What you may think of as the file system, things like “/” for the root directory, and “/dev” the directory where devices names usually go is part of what QNX calls the “Name Space”.
Resource managers when they start up claim a piece of the name space. For example the disk driver for the file system mounted at “/” claims “/”. The serial driver will claim “/dev/ser”.
When an application does an open() call, the kernel looks at the name of what is being opened and knows which resource manager is responsible for that piece of name space so it redirects the open() call message to that resource manager’s process.
So when you do an ls on /dev/some-device, ls does a opendir() call which calls open() on “/dev/some-device”. The open call becomes an open message to the resource manager responsible for that name space. The resource manager receives that message and processes it, and replies. The application gets an fd. Thereafter all I/O calls, eg read() write() devctl() to that fd become messages that go directly to the resource manager.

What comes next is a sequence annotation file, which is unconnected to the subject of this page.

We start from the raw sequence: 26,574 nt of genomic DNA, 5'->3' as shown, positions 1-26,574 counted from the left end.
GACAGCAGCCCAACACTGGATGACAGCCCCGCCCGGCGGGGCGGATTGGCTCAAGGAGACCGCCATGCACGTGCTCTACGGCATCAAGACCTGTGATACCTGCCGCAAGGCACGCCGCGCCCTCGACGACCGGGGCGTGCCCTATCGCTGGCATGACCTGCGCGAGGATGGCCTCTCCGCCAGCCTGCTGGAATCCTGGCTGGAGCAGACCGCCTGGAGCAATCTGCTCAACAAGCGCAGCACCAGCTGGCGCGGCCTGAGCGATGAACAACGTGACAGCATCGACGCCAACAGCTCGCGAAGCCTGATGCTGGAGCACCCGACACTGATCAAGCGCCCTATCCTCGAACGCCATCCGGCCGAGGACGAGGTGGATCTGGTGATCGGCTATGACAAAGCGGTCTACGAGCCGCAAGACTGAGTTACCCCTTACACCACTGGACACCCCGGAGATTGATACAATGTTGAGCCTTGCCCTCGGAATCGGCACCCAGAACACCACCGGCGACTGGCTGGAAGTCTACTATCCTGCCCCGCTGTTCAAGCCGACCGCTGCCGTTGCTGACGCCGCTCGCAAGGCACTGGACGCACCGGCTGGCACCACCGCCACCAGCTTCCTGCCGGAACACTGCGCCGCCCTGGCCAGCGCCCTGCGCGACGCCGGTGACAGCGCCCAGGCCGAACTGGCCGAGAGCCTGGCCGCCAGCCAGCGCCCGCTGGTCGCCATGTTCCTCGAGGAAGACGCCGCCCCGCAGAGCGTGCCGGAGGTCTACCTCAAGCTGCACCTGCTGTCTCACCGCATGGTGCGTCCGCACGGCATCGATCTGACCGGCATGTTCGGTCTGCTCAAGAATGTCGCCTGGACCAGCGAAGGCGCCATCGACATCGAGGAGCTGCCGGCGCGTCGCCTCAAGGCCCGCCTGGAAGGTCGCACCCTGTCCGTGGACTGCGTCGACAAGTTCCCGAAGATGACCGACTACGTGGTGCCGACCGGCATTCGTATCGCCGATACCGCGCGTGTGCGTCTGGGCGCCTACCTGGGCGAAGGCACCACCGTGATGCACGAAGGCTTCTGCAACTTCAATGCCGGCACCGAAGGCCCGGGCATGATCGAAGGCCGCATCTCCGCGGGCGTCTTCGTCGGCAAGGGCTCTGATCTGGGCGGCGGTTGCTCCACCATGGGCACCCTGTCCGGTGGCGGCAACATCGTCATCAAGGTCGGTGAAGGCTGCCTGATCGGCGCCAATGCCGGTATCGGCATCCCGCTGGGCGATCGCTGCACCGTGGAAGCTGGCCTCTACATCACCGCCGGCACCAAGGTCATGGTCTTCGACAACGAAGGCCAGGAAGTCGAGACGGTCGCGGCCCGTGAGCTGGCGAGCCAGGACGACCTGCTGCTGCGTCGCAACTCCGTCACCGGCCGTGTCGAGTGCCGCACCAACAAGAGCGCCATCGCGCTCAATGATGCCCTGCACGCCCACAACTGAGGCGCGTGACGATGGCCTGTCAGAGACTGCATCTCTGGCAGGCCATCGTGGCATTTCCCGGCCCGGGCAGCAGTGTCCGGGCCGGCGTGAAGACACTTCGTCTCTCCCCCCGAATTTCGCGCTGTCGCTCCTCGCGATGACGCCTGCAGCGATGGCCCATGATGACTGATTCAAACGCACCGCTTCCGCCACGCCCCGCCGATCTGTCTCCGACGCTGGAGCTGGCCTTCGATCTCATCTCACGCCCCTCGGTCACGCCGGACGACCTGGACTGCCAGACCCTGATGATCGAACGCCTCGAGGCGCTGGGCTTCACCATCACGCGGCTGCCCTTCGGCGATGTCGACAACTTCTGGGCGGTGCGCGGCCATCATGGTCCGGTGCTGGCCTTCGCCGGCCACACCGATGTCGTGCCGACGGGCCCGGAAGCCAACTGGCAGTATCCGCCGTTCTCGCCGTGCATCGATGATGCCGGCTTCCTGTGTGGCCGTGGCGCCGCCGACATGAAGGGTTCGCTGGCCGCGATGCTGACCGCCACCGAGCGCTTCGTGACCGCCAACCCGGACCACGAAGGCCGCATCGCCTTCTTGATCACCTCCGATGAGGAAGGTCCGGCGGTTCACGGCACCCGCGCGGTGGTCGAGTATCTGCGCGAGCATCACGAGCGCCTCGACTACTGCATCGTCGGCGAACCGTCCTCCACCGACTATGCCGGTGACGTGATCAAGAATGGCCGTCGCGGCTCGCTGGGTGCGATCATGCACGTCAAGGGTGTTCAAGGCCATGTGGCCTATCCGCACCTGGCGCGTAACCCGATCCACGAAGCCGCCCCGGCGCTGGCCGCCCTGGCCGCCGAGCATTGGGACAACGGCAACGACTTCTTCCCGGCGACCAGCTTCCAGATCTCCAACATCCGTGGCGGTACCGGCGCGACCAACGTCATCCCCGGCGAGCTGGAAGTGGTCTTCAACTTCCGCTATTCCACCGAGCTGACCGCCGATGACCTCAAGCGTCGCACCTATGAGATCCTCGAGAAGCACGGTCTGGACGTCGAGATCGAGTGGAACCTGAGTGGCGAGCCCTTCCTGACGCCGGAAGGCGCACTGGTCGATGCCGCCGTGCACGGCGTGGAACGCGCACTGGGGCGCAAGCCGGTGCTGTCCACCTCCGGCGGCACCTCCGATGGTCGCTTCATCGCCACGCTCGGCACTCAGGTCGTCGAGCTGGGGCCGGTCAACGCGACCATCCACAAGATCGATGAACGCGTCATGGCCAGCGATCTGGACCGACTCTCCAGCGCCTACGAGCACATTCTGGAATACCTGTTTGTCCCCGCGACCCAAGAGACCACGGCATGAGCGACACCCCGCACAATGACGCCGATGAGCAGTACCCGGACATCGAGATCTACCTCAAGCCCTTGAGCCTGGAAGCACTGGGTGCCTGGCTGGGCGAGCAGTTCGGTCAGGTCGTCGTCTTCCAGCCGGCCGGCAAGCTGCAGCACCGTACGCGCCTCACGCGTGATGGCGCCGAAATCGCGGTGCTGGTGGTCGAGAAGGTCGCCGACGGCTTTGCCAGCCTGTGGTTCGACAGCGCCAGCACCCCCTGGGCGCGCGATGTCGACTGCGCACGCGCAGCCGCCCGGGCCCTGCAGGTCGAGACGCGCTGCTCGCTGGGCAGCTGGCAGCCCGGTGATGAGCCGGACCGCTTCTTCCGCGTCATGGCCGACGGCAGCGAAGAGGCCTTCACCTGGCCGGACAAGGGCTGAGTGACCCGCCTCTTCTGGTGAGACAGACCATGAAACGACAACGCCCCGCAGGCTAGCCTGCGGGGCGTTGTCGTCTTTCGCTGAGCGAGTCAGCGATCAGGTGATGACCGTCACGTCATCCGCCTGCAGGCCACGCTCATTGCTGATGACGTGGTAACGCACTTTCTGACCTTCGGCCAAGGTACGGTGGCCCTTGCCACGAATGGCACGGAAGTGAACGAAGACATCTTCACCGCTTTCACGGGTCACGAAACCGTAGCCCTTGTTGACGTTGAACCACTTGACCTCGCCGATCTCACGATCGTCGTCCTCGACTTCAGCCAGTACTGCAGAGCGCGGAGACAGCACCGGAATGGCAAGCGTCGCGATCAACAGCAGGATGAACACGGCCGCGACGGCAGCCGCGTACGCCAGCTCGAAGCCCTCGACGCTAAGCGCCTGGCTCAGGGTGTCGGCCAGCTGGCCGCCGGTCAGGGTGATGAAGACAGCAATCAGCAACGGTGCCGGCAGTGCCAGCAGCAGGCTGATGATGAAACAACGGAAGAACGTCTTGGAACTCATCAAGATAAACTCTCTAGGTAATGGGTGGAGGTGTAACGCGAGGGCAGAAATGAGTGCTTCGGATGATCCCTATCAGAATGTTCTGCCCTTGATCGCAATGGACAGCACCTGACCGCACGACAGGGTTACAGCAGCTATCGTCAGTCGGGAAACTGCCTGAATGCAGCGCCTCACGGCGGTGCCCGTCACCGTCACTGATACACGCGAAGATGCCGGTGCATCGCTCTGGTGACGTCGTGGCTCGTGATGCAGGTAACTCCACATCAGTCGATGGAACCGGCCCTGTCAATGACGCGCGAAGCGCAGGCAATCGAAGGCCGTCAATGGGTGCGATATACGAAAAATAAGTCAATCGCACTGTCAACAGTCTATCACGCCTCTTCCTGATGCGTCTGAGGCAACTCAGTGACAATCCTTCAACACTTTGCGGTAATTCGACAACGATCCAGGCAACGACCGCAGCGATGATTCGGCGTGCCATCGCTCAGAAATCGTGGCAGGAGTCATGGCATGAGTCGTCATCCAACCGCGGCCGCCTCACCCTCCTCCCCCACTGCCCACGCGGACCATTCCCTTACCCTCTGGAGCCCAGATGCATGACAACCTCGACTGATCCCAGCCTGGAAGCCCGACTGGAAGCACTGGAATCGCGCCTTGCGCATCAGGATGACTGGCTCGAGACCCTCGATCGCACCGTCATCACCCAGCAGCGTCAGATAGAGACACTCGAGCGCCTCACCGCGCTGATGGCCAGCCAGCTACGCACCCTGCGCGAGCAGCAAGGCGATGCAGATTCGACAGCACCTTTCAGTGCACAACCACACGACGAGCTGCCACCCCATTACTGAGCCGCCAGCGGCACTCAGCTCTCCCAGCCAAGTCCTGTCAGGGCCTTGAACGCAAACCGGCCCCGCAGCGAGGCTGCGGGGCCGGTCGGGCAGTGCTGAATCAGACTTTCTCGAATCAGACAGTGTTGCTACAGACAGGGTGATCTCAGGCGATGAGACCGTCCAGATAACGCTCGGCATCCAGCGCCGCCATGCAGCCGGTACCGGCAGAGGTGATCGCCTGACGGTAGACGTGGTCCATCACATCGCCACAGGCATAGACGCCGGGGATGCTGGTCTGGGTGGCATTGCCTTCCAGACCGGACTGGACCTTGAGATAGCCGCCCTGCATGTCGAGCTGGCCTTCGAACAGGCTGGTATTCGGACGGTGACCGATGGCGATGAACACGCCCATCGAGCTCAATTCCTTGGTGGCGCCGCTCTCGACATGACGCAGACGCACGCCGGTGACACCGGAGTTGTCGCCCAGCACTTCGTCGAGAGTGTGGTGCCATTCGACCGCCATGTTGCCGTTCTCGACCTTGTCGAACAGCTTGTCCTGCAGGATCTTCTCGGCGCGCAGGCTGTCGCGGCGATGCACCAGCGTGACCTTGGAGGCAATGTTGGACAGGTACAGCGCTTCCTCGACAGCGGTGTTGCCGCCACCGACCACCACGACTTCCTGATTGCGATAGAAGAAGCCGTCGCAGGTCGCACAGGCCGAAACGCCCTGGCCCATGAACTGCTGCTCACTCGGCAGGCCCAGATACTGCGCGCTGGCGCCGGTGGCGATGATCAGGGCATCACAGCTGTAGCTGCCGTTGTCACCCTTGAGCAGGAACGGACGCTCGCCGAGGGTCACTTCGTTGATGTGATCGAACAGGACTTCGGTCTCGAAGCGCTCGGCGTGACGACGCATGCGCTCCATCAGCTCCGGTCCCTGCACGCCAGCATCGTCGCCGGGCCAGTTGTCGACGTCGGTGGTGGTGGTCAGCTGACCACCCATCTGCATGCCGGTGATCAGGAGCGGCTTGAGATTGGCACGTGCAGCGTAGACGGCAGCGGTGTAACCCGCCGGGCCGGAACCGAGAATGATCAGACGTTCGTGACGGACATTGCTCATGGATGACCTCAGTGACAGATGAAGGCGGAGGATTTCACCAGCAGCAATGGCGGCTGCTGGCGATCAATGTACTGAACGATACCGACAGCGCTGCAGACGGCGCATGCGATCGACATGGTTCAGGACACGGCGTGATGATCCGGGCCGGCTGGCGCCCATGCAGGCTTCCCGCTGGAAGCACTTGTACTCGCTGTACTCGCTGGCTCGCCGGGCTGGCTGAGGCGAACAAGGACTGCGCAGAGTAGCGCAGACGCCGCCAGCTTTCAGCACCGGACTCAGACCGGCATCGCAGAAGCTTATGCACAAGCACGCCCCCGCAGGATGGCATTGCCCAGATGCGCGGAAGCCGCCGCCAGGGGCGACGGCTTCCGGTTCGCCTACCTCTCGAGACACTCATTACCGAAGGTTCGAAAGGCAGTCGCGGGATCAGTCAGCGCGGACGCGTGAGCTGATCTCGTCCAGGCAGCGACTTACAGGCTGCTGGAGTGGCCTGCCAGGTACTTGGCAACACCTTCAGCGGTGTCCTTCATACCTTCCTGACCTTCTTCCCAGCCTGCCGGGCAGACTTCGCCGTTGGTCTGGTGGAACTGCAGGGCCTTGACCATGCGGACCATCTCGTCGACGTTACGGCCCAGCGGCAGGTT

Since you are writing a resource manager, you see these messages being received in your resource manager. In previous versions of QNX you had to support every such I/O message. With QNX 6 there are default message handlers, so you only need to write handlers for messages you support.
This structure is equivalent to what a monolithic kernel does, but it works very differently. If you are going to write a resource manager for QNX you need to understand this structure. QNX provides a manual/document that describes this.